Warbot 1.0: AI Goes to War by Brian M. Michelson. War Planet Press, 2020, 415 pp.
Winston Churchill once suggested we could avoid future wars if certain “blunders” can be avoided. That is my hope; however, I also know as Vince Lombardi said, “hope is not a strategy.”
So, we are left with strategists, futurists, and visionaries like former Col. Brian Michelson, to lead us through whatever the future holds. And, in writing Warbot 1.0: AI Goes to War, he has given us a captivating science fiction novel set in that future, in 2033.
West Point and Army War College educated, Michelson served in the 101st Airborne Division and special operations commands in sites around the globe, including the Philippines—the setting of Warbot 1.0. One of his culminating military assignments included a year-long fellowship with the Atlantic Council’s Scowcroft Center for Strategy and Security. During this period, the author dove into emerging technologies, including robotics, artificial intelligence, and machine learning. Encouraged by futurist and science fiction novelist, August Cole, co-author of Ghost Fleet, the author introduces, educates, and challenges the reader to consider how emerging technology will alter the dynamics of a future war.
The story is relevant to many of today’s concerns and to discussions swirling around the nation’s capital, and one in particular, that China is on a path to regional hegemony through its actions toward Hong Kong, the Spratly Islands, recent threats over Taiwan, and rapid military growth. The author ties together history, current affairs, future challenges related to both emerging technology and China’s ambitions with a scenario in which China invades a regional country in its effort to spread influence. In this case, China invades the Philippines, and, as expected, the United States comes to its rescue.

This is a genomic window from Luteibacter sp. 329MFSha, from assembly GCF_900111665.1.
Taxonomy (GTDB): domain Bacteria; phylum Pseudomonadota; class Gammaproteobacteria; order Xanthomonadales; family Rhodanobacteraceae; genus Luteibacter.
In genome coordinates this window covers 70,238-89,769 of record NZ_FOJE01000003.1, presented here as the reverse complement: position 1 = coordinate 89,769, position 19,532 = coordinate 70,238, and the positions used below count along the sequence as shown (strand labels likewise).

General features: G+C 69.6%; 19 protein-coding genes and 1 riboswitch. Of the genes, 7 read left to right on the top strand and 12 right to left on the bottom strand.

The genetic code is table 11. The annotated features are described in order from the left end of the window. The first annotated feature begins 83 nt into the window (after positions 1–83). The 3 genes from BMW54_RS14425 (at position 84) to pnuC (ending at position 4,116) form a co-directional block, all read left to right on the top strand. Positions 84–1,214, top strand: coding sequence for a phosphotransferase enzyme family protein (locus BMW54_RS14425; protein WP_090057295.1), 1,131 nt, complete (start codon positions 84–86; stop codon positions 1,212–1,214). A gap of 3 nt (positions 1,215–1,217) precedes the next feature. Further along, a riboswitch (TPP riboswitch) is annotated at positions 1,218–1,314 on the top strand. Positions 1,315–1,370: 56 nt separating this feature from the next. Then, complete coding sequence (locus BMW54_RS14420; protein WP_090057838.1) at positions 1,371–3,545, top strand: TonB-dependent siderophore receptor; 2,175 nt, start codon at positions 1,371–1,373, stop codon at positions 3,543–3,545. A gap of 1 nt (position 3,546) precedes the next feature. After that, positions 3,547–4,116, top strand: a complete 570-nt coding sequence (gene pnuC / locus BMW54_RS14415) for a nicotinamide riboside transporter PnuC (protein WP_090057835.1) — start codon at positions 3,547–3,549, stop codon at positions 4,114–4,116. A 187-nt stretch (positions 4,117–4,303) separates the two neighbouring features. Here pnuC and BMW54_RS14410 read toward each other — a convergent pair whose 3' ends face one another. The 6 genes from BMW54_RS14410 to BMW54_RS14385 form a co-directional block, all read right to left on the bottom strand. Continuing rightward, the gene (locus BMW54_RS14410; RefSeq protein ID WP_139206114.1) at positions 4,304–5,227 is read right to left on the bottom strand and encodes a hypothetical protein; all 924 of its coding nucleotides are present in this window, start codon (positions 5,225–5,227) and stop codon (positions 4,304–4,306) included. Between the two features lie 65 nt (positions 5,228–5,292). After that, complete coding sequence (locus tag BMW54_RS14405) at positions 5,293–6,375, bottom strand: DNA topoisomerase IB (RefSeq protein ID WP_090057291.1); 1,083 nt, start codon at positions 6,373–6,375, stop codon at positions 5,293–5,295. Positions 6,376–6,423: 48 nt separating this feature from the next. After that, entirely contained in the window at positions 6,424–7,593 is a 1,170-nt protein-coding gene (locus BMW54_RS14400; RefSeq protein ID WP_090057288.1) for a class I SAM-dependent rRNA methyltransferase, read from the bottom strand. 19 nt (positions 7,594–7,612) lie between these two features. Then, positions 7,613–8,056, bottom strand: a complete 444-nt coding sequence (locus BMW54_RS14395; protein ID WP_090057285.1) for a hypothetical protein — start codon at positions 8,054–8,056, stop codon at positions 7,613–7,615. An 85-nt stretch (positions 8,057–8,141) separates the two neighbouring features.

The author tells the story from dual perspectives: the men and women of the United States 1st ARM Battalion Headquarters, located in Meycauayan City and led by Lt. Col. Buck Gammon and the Chinese National Assistance Task Force Headquarters led by Major General Yu. Many of the anecdotes and references seem heavily influenced by the author’s and his family’s military experience. The heavy lobbying campaign by Lt. Col. Gammon’s family for a dog prior to his deployment is a confirmed detail from the author’s life—Nacho the wonder dog.
The author dedicates the book to, “…the young men and women who will fight the next wars. My hope is that this story will give them a few ideas of what to expect.” For readers who have spent much of their life in the military Warbot 1.0is engaging. But, wondering if the book would resonate with my two middle-school aged boys, I read it to them and they were completely captivated. The reading drove multiple conversations about humanity, moral implications of war, advanced technology, my own upbringing in the Philippines, and of course China. Further, the book helped me as a parent with my obligation to prepare my children for a lifetime of service in some capacity.
One of the more interesting proposals the author raises is a reorganization of the service academies to better meet the nation’s challenges. My wife and I attended the Air Force Academy which prompted one of my sons to ask, “I wonder how this book will actually play out?” One of the side stories that caused us to have a hearty laugh—because I have some knowledge of the technology—involved learning about sound generators and how they can be used to control crowds or enemy forces in a non-lethal way. One of the effects of these sound generators can cause “brown sound.” Although I cannot comment further, the author goes into more detail in the book.